pid_au250_icon Each colored dot represents an identified nuclear fragment from a gold-gold collision in a Time Projection Chamber; these results are from a project to improve separation of heavier species, by then-undergraduate Kerry Forsythe.
arc_movie_icon This hand-cranked movie of a simulated nucleus-nucleus collision was generated by Dr. David Kahana while he was a postdoctoral fellow at the CNR.
npolarimeter_icon This device for measuring the spin of neutrons (a polarimeter) has 360 degrees of coverage in scattering azimuth, and was developed by Prof. John Watson.
eos_tracks_icon In this Time Projection Chamber, trajectories of charged nuclear fragments in a magnetic field are reconstructed from a three-dimensional array of more than two million pixels, using software developed by Dr. Marvin Justice.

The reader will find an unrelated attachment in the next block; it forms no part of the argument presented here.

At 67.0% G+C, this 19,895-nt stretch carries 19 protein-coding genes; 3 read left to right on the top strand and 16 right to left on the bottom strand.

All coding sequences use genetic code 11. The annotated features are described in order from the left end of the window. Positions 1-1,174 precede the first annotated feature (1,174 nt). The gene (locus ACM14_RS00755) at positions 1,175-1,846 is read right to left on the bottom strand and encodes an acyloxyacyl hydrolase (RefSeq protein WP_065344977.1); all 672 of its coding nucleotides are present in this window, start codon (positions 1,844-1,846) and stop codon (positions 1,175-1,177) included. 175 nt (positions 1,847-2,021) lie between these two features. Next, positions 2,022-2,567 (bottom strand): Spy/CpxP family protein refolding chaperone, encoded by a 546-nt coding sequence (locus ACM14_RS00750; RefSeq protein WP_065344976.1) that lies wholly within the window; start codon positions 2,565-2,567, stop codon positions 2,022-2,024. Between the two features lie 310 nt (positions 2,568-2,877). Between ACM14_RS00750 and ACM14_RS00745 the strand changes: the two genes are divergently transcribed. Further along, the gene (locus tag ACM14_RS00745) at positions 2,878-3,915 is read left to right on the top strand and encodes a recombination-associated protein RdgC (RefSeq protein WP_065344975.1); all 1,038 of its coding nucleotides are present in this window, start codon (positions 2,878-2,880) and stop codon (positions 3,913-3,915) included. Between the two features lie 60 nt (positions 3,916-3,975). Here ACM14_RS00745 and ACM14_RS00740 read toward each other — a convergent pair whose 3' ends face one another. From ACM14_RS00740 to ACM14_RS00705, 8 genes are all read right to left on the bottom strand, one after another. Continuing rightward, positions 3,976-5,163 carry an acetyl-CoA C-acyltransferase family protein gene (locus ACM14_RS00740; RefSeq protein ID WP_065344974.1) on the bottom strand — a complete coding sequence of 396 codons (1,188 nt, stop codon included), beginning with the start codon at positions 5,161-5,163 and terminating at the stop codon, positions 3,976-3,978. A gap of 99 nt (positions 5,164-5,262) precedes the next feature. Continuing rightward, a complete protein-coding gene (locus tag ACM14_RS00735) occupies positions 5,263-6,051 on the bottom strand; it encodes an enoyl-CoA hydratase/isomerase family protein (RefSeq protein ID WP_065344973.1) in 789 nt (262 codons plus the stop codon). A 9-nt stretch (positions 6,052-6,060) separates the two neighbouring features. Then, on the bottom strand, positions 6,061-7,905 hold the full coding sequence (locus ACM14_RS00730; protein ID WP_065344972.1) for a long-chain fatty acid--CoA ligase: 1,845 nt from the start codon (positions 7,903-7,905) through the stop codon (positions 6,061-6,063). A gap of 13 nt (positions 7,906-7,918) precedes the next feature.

e154_icon Prof. Makis Petratos played a major role in the design of this apparatus at the Stanford Linear Accelerator Center; it reveals how the spin of the quarks inside a nucleon contribute to the nucleon's spin.
To see an example related to a more recent CNR project (the STAR experiment at Brookhaven National Lab), you may view a rotating 3-D event display of a gold-gold collision at ultra-relativistic energies.